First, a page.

When the elderly man left the breakfast room, I went to the television to get the news back. No matter what buttons I pushed on the TV or its remote control, I couldn’t get the screen to change. We were stuck in the snow! Sometimes the screen showed “analog 3” in the upper left hand corner, but I didn’t know what that meant. I didn’t know how to fix the problem. This was probably a job for Gary, the nice, calm, quiet man who was working the hotel desk. I had yet to present Gary with a problem he couldn’t solve.
Gary pushed a button on the side of the TV near the buttons the guest had pushed hoping to change the channel. A few different options appeared on the television screen, and Gary navigated through them. Soon we were back to CBS Mornings. Gary saved the day!
I learned later–on a Tuesday morning after finding someone had set the TV to Disney Junior and everyone in the breakfast room was subjected to several hours of shows starring Goofy–that the channel button on the side of the television does not work. Touch that button like the antagonist in this story did, and you’ll end up with nothing but snow. The only way to change the channel is with the remote control, and to use it, you have to walk right up to the TV and point it at the back of the monitor. You now know the secret, but please don’t tell the guests. I want to be the only one who changes the channel.
In the little over a year since I bought my Toyota Sienna, readers have asked me to share photos of how I set up the living space. I’m sorry it’s taken me so long to do so, but today is finally the day! I hope my setup can give folks some ideas for setting up their own vehicle for living and travel.
An important thing to keep in mind as you read this post is that I am NOT a full time vandweller. I was a full time vandweller for many years, but now I have a small travel trailer that stays in a small RV park in a small desert town. The travel trailer is my home base and home for part of the year. During the hottest part of the spring, summer, and fall I house sit and/or travel to cooler places. If I were living in a van full time, I would not have chosen a minivan as my van home. I have known people who lived full time in minivans (and even a few who lived full time in a Prius), but that life is not really for me. Where would I put all my art supplies?
The first thing I did to set up the living space in my Sienna was to take out most of the seats
For a while I left in one of the seats in the back row. It folded down completely flat, so I used it as part of the floor. I thought it might come in handy if I ever had to transport two passengers. The Man and I jokingly referred to it as “the punishment chair.” It would have been a pretty miserable place to sit on a long road trip. No one ever sat in it, and when The Man offered to build me a bed, it came out.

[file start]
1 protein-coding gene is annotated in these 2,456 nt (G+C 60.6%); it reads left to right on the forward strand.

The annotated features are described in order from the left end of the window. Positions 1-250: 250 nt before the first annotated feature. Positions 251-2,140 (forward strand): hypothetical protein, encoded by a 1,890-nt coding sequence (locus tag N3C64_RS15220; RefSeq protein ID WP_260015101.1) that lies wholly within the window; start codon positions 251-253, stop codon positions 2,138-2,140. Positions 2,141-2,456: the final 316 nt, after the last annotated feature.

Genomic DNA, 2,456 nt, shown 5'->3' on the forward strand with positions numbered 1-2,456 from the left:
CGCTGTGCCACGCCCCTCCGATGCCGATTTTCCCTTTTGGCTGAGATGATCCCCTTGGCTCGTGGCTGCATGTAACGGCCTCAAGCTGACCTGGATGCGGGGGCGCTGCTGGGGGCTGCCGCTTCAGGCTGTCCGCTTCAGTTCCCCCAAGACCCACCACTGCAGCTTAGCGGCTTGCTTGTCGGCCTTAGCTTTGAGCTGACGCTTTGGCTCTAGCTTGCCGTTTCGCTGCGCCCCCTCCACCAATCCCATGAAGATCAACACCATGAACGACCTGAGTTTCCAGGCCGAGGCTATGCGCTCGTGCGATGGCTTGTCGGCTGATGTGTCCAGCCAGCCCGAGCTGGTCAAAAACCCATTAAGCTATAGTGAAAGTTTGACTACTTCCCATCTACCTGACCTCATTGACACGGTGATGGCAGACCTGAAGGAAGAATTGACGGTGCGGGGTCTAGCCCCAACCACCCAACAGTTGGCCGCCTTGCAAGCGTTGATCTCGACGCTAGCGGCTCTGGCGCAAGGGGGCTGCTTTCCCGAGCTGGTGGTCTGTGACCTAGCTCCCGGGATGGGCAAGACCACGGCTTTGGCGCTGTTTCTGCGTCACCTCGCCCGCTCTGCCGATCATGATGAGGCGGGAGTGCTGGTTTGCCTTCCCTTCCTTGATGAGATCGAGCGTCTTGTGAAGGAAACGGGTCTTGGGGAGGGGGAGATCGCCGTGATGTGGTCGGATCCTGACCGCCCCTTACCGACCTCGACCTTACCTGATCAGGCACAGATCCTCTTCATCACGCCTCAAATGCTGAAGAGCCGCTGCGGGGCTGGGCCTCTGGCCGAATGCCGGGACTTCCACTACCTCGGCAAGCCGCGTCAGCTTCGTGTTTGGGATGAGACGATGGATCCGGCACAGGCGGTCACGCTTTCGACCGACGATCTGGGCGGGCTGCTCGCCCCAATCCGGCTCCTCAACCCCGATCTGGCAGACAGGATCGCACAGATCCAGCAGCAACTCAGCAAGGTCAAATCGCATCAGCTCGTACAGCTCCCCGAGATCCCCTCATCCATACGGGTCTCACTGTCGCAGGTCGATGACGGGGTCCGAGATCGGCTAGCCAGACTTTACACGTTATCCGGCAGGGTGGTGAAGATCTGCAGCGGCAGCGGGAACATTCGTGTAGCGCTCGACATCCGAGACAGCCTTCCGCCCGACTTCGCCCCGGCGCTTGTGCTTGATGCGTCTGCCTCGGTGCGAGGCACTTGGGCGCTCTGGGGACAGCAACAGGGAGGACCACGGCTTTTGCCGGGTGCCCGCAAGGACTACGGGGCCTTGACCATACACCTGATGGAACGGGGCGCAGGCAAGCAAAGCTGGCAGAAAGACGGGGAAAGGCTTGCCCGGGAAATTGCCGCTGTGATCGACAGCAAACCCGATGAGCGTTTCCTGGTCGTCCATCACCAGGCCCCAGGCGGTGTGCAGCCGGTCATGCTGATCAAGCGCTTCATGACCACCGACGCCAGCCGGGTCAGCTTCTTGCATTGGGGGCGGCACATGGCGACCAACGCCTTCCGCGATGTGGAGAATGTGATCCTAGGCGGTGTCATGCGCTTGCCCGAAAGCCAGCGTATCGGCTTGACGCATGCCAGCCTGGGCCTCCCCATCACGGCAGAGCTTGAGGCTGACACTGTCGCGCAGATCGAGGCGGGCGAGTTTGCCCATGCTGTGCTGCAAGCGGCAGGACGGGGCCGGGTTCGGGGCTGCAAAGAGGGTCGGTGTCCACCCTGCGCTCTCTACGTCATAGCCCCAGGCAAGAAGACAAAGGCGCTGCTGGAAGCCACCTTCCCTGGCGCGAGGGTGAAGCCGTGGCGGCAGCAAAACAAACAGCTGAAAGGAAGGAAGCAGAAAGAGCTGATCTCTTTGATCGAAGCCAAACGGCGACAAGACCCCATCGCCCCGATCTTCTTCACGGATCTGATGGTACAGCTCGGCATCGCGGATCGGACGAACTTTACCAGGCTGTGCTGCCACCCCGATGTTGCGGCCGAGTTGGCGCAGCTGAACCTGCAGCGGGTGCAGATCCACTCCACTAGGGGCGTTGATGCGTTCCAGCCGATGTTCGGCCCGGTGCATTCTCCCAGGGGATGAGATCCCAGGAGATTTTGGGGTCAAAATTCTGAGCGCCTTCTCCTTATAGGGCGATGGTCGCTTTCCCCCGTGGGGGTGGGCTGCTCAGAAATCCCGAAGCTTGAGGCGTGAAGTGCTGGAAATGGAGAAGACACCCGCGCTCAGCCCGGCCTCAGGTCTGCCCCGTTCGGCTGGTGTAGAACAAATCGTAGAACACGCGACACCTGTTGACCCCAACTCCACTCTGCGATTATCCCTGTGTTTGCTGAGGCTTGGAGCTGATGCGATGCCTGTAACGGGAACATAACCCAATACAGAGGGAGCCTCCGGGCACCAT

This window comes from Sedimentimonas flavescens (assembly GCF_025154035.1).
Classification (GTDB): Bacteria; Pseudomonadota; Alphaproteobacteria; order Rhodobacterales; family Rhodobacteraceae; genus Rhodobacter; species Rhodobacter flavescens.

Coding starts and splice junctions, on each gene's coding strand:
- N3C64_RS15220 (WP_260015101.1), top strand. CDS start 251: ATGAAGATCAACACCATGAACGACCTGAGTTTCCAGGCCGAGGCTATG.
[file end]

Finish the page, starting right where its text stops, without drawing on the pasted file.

Taking out the seats was a bit of a struggle, even though the seats in the second and third rows were designed to come out and go back in. I read the manual repeatedly and tried following the directions, but I really struggled. Of course, there were tricks that the manual didn’t spell out. Thankfully, kind souls who’d figured out the tricks made YouTube videos showing how they removed the seats from their Siennas. I will be eternally grateful to those YouTubers.
The seats in the second and third rows of seating were latched into the floor in such a way that they could come out when desired and later go back in. This system makes it possible for seats to come out for hauling big items or in the case of vandwellers, creating living space in the back of the van. Unfortunately, the latching system leaves gaping holes and chunks of metal in the van’s floor. To solve this problem I ordered two packs of the 1 inch ProsourceFit Exercise Puzzle Mat. I chose bright blue to give my space a pop of color, but the mats also come in black. The mats are available in both 3/4 inch and 1 inch thickness, but I chose the 1 inch thickness so I could pad the floor well and protect myself from both the deep indentions and the metal pieces.
The exercise mats I used on the floor are pricey. The mats come in packs of six which are currently going for $49.99 at Walmart. The six mats cover 24 square feet which wasn’t quite enough to cover the whole floor of the van. I had to buy two packs. If you can’t afford to spend that much on floor covering, you could try other things like rugs, blankets, memory foam, or polyurethane foam from a mattress topper cut to size. Figure out what works for you to meet your needs without going over your budget.
My first bed in my minivan was made from two heavy duty 40 gallon tubs. I had one already, so it made sense to buy another one and put them together end-to-end to make a sleeping platform. I then put a piece of memory foam on top and called it a bed. The upside was I had plenty of space for storage inside the tubs. The downside was that sleeping on top of the tubs wasn’t always very comfortable. I had to carefully position my body over the gap between the two tubs, and the two inch memory foam wasn’t nearly as supportive as a real mattress.
Late last year when The Man was around for a visit, he offered to build a bed for my van. I bought all the wood, and he built me a very sturdy bed with room for storage underneath. It’s more narrow than a regular twin size bed so I can maximize space in the back of the van. It’s barely wider than I am. Instead of a mattress, I sleep on an piece of 3 inch Allswell brand memory foam mattress topper that was cut to size. (I bought this mattress topper for the bed in my trailer but when I was given a larger topper, I repurposed the Allswell one for my van.)